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Milk and Meat Products
Composition Of Goat Milk And Factors Affecting It
This is a summary in tabular form of recent goat nutrition research concerning ways of changing goat milk composition, which is of great interest for tailor-making milk for human nutrition needs.
Addition of calcium salts of long-chain fatty acids increased milk fat content and yield without changing milk protein contents (Table 1). C4 - C14 fatty acids in milk fat were decreased significantly, while long-chain fatty acids increased including unsaturated acids and cholesterol.
Feeding fishmeal instead of soybean oilmeal as a protein source to dairy goats had no significant effects in the long term and did not increase protein contents in goat milk (Table 2).
Decreasing forage:concentrate ratio to 45:55 depressed milk fat percent, increased protein content, milk yield and weight gain, while decreasing eating and rumination time (Table 3).
Average milk composition of native goats, as, for example, in Greece varies over a wide range, which has good selection potential (Table 4).
Feeding less rumen-degradable protein, as after formaldehyde treatment, decreases milk urea content (Table 5). Hydrolyzed feathermeal, another less-degradable protein had little significant effects on milk composition (Table 6).
Feeding sodium bicarbonate buffer significantly improved fat and total solids percentage in goat milk but slightly decreased protein content (Table 7).
With advancing stage of lactation the percent contents of fat, protein, casein, minerals, total solids, SNF, sodium, calcium, phosphorus, magnesium, and the titratable acidity increase, while contents of lactose, potassium and citrate significantly decrease (Table 8).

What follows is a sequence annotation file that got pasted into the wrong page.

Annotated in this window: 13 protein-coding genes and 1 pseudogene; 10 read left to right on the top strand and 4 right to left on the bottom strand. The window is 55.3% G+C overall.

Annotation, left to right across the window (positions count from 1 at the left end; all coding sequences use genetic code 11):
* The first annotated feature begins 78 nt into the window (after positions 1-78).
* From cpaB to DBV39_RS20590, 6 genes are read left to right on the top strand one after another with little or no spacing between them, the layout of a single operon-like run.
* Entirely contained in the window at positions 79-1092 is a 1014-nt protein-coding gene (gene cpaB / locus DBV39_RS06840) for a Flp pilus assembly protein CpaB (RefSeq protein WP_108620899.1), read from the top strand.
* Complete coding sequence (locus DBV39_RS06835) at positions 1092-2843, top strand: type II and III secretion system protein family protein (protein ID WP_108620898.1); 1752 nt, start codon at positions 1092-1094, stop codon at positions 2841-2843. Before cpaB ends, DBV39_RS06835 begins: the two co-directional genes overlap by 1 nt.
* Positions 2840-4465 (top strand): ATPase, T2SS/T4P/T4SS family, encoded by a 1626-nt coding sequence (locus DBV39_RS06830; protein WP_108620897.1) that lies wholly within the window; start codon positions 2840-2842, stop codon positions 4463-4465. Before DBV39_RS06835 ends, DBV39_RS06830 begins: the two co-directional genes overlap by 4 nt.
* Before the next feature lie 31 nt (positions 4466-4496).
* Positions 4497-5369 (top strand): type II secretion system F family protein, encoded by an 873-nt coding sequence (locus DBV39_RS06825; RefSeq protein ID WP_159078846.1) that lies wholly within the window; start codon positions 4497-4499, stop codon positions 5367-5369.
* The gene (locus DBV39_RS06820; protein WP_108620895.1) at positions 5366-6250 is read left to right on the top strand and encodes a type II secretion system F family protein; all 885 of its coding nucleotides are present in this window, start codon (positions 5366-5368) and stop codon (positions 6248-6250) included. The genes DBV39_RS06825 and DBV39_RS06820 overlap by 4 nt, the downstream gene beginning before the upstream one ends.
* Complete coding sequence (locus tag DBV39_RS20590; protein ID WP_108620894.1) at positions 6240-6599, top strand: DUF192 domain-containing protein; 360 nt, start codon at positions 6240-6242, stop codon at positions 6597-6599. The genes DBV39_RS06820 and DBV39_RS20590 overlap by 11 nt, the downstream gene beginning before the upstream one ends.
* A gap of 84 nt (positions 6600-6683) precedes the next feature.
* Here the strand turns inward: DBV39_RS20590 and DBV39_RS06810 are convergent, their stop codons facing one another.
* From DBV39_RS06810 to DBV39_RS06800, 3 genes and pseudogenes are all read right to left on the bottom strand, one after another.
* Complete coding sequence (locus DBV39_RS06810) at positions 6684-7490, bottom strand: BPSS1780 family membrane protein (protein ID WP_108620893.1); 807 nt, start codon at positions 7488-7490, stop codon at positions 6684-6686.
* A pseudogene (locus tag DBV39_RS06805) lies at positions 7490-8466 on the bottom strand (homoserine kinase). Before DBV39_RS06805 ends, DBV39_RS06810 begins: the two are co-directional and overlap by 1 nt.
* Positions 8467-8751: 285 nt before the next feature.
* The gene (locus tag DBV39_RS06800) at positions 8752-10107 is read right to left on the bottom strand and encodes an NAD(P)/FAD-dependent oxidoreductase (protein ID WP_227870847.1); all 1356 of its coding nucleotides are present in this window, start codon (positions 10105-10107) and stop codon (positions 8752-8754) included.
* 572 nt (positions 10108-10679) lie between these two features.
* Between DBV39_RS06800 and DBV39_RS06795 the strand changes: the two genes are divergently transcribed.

Comparatively, cow milk is low in copper, iron, zinc, manganese, calcium and magnesium contents, sheep milk being highest in these minerals except for manganese, where goat milk is highest, otherwise goat milk is intermediate; sodium is highest in cow milk,followed by sheep and goat milk, while potassium is highest in cow milk, followed by goat and sheep milk (Table 9).
Odorous compounds in milk of 4 species are highest in water buffaloes for esters, aldehydes, ketones, alcohols, N-compounds and overall, while sheep are highest for S- and aromatic compounds and cows for lactones. Goat milk is lowest among the 4 species for esters, aldehydes, ketones, aromatic compounds and overall(Table 10).
Treatment with bST increased goat milk yield significantly, as well as some fatty acids and urea content, while decreasing NEFA levels (Table 11).
Comparing goat milk with human milk composition shows that most components are higher in goat milk than human milk except for ascorbic acid and vitamin B12 (Table 12).
With days after kidding or stage of lactation each protein in goat milk increases except for remainder whey protein (Table 13).
Different sources of diet protein have little effect on cheese making properties of goat milk except for increasing casein and overall protein contents (Table 14).
16 goats each; A. Baldi et al. (Univ. Milano, Italy), Small Rum. Res. 6(1992):303-310.
SBM - soybean oil meal; FM - fishmeal; 17 goats each; M. Hadjipanayiotou and A. Koumas (Agr. Res.Inst., Cyprus), Small Rum. Res. 5(1991):319-326.
9 goats each; J. R. Kawas et al. (EMBRAPA, Brazil), Small Rum. Res. 4(1991):11-18.
164 goats; 40 bulk milk samples from March to Aug. after weaning; E. Simos et al.(Ioannina Dairy Res.Inst., Greece), Small Rum. Res. 4(1991):47-60.
J. Brun-Bellut et al. (INRA, France), Small Rum. Res. 3(1990):575-581.
SBM - soybean oil meal; HFM - hydrolysed feathermeal; 15 goats; C. D. Lu et al. (Langston Univ.), Small Rum. Res. 3(1990):425-434.
18 goats each; M. Hadjipanayiotou (Agr. Res. Inst., Cyprus), Small Rum. Res. 1(1988):37-47.
42 goats; L. Voutsinas et al. (Ioannina Dairy Res.Inst., Greece), J. Dairy Res. 57(1990):41-51.
10 samples from 440 Frisona cows; 10 samples from 20 Merino ewes; 10 samples from 145 Serrana-Andaluza goats for 10 months each; F. Rincon et al. (Univ. Cordoba, Spain), J. Dairy Res. 61(1994):151-154.
100 animal each; L. Moio et al.(Univ. Naples, Italy), J. Dairy Res. 60(1993):199-213.
5 goats each; C. Disenhaus et al. (INRA, France), Small Rum. Res. 15(1995):139-148.
From NRC and USDA tables; D. L. O'Connor (Univ. Guelph, Canada), Small Rum. Res. 14(1994):143-149.
44 goats each; A. Quiles et al. (Univ. Murcia, Spain), Small Rum. Res. 14(1994):67-72.
28 goats; I. Andrighetto and L. Bailoni (Univ. Padua, Italy), Small Rum. Res. 13(1994):127-132.